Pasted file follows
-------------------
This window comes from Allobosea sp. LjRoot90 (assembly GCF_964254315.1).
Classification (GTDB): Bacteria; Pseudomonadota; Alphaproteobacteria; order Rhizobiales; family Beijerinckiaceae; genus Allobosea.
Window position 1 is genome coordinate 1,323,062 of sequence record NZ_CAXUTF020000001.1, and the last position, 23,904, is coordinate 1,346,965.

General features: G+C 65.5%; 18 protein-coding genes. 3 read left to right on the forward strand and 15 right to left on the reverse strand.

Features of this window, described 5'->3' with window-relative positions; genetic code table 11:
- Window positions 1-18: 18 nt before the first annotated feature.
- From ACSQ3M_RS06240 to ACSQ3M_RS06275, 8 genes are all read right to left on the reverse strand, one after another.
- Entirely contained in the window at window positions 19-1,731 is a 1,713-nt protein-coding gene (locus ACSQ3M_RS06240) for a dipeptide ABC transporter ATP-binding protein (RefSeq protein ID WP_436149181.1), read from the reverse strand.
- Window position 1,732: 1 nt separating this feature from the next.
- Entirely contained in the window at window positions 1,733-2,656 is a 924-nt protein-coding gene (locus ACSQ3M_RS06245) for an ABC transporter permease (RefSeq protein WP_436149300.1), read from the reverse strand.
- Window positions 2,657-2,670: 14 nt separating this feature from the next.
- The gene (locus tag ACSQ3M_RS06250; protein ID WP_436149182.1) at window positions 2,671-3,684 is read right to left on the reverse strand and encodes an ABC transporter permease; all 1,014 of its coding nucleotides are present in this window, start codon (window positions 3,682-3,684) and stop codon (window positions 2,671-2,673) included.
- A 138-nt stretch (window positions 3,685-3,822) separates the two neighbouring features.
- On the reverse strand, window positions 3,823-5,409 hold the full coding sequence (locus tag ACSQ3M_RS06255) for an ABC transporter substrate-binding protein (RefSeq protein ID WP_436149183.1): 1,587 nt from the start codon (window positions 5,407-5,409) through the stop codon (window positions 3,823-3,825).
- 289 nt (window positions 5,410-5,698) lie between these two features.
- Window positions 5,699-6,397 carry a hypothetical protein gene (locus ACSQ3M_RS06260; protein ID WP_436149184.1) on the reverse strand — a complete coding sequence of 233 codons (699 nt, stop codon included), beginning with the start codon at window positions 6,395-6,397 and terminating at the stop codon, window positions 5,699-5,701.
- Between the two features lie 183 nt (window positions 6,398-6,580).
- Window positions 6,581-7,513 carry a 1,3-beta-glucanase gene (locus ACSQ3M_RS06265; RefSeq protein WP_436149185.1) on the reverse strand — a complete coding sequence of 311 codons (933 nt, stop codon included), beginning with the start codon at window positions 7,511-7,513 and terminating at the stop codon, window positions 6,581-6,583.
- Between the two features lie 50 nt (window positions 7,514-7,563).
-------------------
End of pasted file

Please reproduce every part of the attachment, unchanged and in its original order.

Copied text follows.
This window comes from Allobosea sp. LjRoot90 (assembly GCF_964254315.1).
Classification (GTDB): Bacteria; Pseudomonadota; Alphaproteobacteria; order Rhizobiales; family Beijerinckiaceae; genus Allobosea.
Window position 1 is genome coordinate 1,323,062 of sequence record NZ_CAXUTF020000001.1, and the last position, 23,904, is coordinate 1,346,965.

General features: G+C 65.5%; 18 protein-coding genes. 3 read left to right on the forward strand and 15 right to left on the reverse strand.

Features of this window, described 5'->3' with window-relative positions; genetic code table 11:
- Window positions 1-18: 18 nt before the first annotated feature.
- From ACSQ3M_RS06240 to ACSQ3M_RS06275, 8 genes are all read right to left on the reverse strand, one after another.
- Entirely contained in the window at window positions 19-1,731 is a 1,713-nt protein-coding gene (locus ACSQ3M_RS06240) for a dipeptide ABC transporter ATP-binding protein (RefSeq protein ID WP_436149181.1), read from the reverse strand.
- Window position 1,732: 1 nt separating this feature from the next.
- Entirely contained in the window at window positions 1,733-2,656 is a 924-nt protein-coding gene (locus ACSQ3M_RS06245) for an ABC transporter permease (RefSeq protein WP_436149300.1), read from the reverse strand.
- Window positions 2,657-2,670: 14 nt separating this feature from the next.
- The gene (locus tag ACSQ3M_RS06250; protein ID WP_436149182.1) at window positions 2,671-3,684 is read right to left on the reverse strand and encodes an ABC transporter permease; all 1,014 of its coding nucleotides are present in this window, start codon (window positions 3,682-3,684) and stop codon (window positions 2,671-2,673) included.
- A 138-nt stretch (window positions 3,685-3,822) separates the two neighbouring features.
- On the reverse strand, window positions 3,823-5,409 hold the full coding sequence (locus tag ACSQ3M_RS06255) for an ABC transporter substrate-binding protein (RefSeq protein ID WP_436149183.1): 1,587 nt from the start codon (window positions 5,407-5,409) through the stop codon (window positions 3,823-3,825).
- 289 nt (window positions 5,410-5,698) lie between these two features.
- Window positions 5,699-6,397 carry a hypothetical protein gene (locus ACSQ3M_RS06260; protein ID WP_436149184.1) on the reverse strand — a complete coding sequence of 233 codons (699 nt, stop codon included), beginning with the start codon at window positions 6,395-6,397 and terminating at the stop codon, window positions 5,699-5,701.
- Between the two features lie 183 nt (window positions 6,398-6,580).
- Window positions 6,581-7,513 carry a 1,3-beta-glucanase gene (locus ACSQ3M_RS06265; RefSeq protein WP_436149185.1) on the reverse strand — a complete coding sequence of 311 codons (933 nt, stop codon included), beginning with the start codon at window positions 7,511-7,513 and terminating at the stop codon, window positions 6,581-6,583.
- Between the two features lie 50 nt (window positions 7,514-7,563).